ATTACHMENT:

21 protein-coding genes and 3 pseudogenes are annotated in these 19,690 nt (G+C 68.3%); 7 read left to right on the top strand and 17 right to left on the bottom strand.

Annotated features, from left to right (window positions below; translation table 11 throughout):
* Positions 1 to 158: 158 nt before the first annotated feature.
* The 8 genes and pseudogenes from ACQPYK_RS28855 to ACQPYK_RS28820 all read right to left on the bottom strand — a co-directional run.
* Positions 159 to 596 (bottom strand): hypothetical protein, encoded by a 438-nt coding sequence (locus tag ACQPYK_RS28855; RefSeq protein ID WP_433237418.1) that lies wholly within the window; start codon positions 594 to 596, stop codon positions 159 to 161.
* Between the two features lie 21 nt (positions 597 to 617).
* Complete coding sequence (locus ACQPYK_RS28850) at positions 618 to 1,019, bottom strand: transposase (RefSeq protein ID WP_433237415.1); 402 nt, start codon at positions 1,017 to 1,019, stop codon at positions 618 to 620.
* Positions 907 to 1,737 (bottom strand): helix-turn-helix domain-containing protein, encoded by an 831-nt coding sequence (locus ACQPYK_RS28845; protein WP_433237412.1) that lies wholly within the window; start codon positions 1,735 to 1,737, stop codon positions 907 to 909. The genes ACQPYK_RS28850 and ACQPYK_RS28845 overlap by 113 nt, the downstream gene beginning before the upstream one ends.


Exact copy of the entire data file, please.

21 protein-coding genes and 3 pseudogenes are annotated in these 19,690 nt (G+C 68.3%); 7 read left to right on the top strand and 17 right to left on the bottom strand.

Annotated features, from left to right (window positions below; translation table 11 throughout):
* Positions 1 to 158: 158 nt before the first annotated feature.
* The 8 genes and pseudogenes from ACQPYK_RS28855 to ACQPYK_RS28820 all read right to left on the bottom strand — a co-directional run.
* Positions 159 to 596 (bottom strand): hypothetical protein, encoded by a 438-nt coding sequence (locus tag ACQPYK_RS28855; RefSeq protein ID WP_433237418.1) that lies wholly within the window; start codon positions 594 to 596, stop codon positions 159 to 161.
* Between the two features lie 21 nt (positions 597 to 617).
* Complete coding sequence (locus ACQPYK_RS28850) at positions 618 to 1,019, bottom strand: transposase (RefSeq protein ID WP_433237415.1); 402 nt, start codon at positions 1,017 to 1,019, stop codon at positions 618 to 620.
* Positions 907 to 1,737 (bottom strand): helix-turn-helix domain-containing protein, encoded by an 831-nt coding sequence (locus ACQPYK_RS28845; protein WP_433237412.1) that lies wholly within the window; start codon positions 1,735 to 1,737, stop codon positions 907 to 909. The genes ACQPYK_RS28850 and ACQPYK_RS28845 overlap by 113 nt, the downstream gene beginning before the upstream one ends.